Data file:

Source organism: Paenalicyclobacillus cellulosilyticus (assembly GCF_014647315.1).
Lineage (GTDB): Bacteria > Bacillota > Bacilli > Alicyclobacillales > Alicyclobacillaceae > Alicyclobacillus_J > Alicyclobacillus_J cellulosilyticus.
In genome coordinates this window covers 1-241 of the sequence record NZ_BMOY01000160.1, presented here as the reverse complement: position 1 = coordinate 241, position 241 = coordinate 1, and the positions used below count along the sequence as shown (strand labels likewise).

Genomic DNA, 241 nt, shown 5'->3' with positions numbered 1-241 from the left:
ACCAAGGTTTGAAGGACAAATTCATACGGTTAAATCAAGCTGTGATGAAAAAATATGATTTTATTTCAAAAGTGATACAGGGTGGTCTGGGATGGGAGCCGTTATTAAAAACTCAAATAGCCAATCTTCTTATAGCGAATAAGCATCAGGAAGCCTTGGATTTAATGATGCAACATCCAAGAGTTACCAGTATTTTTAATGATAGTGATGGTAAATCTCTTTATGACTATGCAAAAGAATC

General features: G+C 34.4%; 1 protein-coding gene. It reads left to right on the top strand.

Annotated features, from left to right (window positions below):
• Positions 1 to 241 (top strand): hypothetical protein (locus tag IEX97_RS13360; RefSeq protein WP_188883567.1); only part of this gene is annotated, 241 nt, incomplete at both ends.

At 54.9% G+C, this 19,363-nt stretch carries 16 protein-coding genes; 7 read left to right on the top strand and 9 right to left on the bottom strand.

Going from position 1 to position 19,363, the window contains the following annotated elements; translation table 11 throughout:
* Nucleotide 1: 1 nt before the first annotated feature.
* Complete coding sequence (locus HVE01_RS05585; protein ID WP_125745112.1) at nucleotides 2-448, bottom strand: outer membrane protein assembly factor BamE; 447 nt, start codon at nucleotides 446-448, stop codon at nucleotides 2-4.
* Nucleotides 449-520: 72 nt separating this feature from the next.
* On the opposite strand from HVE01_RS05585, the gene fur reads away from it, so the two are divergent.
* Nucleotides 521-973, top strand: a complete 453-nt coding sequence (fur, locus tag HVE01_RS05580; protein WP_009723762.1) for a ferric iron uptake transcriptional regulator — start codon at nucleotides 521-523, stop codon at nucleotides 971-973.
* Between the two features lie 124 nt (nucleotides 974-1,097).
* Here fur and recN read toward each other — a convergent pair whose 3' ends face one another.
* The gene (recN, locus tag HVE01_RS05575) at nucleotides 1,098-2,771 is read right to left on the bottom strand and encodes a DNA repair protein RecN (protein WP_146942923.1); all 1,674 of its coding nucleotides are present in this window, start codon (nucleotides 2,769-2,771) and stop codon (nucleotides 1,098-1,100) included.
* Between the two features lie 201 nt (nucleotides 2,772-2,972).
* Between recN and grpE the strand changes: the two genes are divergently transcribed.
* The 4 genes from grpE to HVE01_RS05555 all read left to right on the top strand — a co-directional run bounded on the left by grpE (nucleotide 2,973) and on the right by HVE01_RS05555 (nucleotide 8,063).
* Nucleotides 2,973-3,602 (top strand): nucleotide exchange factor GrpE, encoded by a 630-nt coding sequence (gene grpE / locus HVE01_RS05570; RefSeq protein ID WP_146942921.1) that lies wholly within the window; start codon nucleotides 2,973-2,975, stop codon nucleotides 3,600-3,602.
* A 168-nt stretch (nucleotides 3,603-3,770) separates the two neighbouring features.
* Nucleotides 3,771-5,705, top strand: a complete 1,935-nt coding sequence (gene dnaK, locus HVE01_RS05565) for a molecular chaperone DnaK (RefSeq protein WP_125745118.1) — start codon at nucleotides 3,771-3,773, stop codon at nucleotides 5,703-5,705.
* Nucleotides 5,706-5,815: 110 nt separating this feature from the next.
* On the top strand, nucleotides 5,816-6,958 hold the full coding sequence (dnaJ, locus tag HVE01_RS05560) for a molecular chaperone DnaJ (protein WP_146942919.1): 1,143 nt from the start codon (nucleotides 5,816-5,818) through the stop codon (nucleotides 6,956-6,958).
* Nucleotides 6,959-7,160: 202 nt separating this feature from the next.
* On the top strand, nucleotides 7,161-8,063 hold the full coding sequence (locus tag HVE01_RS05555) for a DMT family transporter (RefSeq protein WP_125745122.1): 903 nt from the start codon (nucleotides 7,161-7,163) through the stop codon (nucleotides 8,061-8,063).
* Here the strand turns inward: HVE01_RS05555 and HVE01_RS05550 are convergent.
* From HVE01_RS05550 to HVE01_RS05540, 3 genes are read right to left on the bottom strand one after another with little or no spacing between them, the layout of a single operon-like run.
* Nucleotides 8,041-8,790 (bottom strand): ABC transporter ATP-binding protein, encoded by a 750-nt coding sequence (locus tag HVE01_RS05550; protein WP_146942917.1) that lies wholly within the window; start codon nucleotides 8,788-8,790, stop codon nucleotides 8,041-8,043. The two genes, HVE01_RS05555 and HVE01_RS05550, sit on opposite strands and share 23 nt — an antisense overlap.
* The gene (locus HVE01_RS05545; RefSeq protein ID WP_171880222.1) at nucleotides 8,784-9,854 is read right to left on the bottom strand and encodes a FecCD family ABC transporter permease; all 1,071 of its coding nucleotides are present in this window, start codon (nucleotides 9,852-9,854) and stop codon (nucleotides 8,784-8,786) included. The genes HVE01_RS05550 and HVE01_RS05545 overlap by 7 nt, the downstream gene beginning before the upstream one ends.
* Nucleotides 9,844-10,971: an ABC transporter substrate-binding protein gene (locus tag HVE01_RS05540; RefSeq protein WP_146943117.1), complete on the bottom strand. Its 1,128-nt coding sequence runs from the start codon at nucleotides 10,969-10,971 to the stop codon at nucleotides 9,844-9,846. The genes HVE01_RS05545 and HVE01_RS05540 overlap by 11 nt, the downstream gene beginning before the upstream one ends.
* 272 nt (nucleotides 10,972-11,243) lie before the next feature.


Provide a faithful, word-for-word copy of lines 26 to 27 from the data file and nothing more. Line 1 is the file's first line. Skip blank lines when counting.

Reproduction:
* On the top strand, nucleotides 5,816-6,958 hold the full coding sequence (dnaJ, locus tag HVE01_RS05560) for a molecular chaperone DnaJ (protein WP_146942919.1): 1,143 nt from the start codon (nucleotides 5,816-5,818) through the stop codon (nucleotides 6,956-6,958).
* Nucleotides 6,959-7,160: 202 nt separating this feature from the next.